The coronavirus pandemic almost stopped a 20-plus year holiday tradition at Arlington National Cemetery and beyond but a Maine-based charity is not letting that happen.
On Monday, Arlington National Cemetery announced that Wreaths Across America, which puts thousands of wreaths on veteran's graves there and at other cemeteries, could not hold its annual wreath-laying event this year because of COVID-19.
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In an initial Facebook post about the cancellation, the non-profit Wreaths Across America said it was "shocked" by the news of the change.
But about a day later, there was a big shift in the cemetery's policy.
"The Secretary of the Army has directed Arlington National Cemetery to safely host Wreaths Across America," read Karen Worcester, the non-profit's executive director, in a video statement streamed live to Facebook.
Further on in a media briefing, Worcester explained she was hopeful the event going forward would be the final outcome all along and did not place blame on any party.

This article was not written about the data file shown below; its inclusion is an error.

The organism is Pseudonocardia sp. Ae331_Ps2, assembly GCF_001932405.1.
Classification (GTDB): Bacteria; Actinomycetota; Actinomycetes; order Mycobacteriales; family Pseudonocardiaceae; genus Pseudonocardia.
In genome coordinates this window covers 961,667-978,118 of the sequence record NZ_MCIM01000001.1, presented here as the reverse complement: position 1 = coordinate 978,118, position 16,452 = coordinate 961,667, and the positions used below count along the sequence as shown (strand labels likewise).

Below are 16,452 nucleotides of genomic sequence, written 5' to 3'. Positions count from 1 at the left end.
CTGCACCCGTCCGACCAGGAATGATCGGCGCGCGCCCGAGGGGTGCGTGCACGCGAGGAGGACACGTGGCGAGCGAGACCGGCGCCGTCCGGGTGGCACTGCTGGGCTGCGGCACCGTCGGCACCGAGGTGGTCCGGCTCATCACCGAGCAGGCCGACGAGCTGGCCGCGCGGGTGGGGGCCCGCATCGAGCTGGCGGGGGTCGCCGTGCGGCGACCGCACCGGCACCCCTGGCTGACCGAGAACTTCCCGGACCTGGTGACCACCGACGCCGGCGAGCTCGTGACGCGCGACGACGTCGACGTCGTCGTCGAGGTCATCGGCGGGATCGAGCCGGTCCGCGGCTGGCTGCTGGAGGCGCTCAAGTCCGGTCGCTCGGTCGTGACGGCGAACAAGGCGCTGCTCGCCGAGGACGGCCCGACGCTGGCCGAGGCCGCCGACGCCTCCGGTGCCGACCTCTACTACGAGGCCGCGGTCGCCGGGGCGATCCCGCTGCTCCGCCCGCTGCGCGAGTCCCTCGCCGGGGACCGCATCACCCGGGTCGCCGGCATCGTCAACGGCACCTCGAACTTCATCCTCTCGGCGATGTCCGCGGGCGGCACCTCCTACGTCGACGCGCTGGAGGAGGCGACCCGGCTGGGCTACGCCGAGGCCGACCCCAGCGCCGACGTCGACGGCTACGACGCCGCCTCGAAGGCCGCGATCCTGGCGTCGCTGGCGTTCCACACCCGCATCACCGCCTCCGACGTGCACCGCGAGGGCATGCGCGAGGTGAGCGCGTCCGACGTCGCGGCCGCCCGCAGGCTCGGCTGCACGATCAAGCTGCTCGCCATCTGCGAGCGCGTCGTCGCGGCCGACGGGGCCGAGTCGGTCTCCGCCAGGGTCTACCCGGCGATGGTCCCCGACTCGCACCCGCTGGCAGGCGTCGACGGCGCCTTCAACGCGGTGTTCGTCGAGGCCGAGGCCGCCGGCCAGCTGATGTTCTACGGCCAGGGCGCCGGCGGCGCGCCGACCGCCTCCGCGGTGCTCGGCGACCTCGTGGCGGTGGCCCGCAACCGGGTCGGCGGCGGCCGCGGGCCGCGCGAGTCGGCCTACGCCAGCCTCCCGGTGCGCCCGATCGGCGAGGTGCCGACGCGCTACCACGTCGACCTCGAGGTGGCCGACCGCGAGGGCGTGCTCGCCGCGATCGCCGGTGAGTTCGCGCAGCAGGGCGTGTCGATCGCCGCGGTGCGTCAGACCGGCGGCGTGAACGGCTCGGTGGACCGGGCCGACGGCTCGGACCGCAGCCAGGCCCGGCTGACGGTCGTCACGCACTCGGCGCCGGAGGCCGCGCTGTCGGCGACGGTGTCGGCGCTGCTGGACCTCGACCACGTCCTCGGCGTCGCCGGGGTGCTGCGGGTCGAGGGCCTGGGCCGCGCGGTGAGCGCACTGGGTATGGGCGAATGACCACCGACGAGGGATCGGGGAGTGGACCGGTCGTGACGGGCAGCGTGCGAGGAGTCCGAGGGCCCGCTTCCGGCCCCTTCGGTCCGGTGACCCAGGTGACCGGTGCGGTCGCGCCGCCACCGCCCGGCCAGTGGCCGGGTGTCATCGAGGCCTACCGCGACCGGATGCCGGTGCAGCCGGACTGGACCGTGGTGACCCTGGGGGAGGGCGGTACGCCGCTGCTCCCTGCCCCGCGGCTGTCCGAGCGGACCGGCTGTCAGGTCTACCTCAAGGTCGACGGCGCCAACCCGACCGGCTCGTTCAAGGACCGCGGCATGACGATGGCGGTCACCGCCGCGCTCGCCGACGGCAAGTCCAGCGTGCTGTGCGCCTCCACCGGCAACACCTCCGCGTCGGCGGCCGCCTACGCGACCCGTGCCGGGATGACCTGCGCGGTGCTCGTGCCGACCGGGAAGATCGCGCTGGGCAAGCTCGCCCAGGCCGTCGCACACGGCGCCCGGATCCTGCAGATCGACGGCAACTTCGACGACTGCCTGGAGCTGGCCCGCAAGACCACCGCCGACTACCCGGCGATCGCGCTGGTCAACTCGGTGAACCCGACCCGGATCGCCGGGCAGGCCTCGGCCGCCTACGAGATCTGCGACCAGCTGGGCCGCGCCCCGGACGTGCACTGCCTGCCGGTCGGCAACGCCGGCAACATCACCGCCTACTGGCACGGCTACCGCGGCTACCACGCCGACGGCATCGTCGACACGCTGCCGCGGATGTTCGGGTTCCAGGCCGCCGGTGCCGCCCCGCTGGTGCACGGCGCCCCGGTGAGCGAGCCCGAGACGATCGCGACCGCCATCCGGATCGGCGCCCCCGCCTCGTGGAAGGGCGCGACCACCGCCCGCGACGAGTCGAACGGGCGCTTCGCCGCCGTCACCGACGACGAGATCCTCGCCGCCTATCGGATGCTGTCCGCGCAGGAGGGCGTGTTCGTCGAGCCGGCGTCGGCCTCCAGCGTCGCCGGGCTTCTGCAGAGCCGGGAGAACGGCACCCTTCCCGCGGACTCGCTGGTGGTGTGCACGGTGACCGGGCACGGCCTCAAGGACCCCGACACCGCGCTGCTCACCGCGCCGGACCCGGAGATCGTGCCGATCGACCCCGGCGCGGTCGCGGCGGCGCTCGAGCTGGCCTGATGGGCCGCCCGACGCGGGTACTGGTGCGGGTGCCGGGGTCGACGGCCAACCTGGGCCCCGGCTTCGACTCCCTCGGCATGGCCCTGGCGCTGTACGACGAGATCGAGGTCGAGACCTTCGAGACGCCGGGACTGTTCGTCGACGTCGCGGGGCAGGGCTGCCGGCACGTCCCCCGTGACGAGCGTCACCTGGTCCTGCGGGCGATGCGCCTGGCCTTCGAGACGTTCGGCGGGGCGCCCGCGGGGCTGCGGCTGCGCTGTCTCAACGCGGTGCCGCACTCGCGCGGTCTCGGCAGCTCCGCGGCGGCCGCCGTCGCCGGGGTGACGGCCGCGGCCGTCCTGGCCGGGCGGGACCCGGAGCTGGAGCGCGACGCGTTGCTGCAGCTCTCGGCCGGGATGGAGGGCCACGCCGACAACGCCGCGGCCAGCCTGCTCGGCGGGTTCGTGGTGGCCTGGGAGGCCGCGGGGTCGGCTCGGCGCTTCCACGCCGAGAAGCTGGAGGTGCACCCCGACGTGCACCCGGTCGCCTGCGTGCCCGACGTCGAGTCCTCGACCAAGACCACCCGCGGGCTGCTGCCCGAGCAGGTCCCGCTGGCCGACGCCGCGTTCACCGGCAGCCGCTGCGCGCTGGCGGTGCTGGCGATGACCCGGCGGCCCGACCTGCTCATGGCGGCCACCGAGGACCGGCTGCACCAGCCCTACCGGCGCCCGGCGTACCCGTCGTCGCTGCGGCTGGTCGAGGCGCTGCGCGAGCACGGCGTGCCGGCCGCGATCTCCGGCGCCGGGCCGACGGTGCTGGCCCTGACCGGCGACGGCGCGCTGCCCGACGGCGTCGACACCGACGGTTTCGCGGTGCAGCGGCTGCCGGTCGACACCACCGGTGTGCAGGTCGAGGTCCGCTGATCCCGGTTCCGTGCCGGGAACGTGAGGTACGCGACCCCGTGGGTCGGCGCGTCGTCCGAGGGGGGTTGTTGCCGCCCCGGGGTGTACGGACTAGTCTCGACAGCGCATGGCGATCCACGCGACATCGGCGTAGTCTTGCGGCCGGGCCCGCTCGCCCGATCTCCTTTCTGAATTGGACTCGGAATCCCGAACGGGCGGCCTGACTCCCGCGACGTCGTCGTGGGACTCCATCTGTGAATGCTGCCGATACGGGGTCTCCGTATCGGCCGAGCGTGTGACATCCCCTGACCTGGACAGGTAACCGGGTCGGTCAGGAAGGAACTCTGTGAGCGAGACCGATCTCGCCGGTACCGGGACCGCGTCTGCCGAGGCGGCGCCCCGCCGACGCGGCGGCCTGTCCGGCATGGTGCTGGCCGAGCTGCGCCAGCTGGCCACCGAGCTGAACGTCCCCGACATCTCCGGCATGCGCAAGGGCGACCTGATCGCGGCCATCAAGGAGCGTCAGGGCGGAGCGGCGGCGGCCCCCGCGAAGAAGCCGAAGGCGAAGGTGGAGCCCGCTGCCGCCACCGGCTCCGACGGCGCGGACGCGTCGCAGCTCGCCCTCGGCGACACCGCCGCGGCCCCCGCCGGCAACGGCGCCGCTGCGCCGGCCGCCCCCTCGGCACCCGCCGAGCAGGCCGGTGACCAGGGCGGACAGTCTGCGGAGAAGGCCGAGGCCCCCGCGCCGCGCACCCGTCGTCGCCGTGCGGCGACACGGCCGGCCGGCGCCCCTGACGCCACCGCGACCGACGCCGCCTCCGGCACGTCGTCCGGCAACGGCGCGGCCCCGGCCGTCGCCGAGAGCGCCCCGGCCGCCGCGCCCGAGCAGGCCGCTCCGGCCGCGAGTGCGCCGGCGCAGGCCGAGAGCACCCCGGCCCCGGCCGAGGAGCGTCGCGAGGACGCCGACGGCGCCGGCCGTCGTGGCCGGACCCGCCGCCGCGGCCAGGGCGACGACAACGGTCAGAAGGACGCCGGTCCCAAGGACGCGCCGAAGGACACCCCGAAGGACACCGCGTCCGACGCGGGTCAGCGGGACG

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"There is no bad guy here, everybody was trying to do the best they could," Worcester said.
While there was public outcry, pressure from federal lawmakers to have Wreaths Across America go forward and a tweet from President Donald Trump in which he took credit for the reversal, the non-profit said it was unsure at what level the order to make the change was given at.
In terms of when and how the wreath-laying would play out, a Facebook post on the organization's website this week said, "more information will be forthcoming as it is available."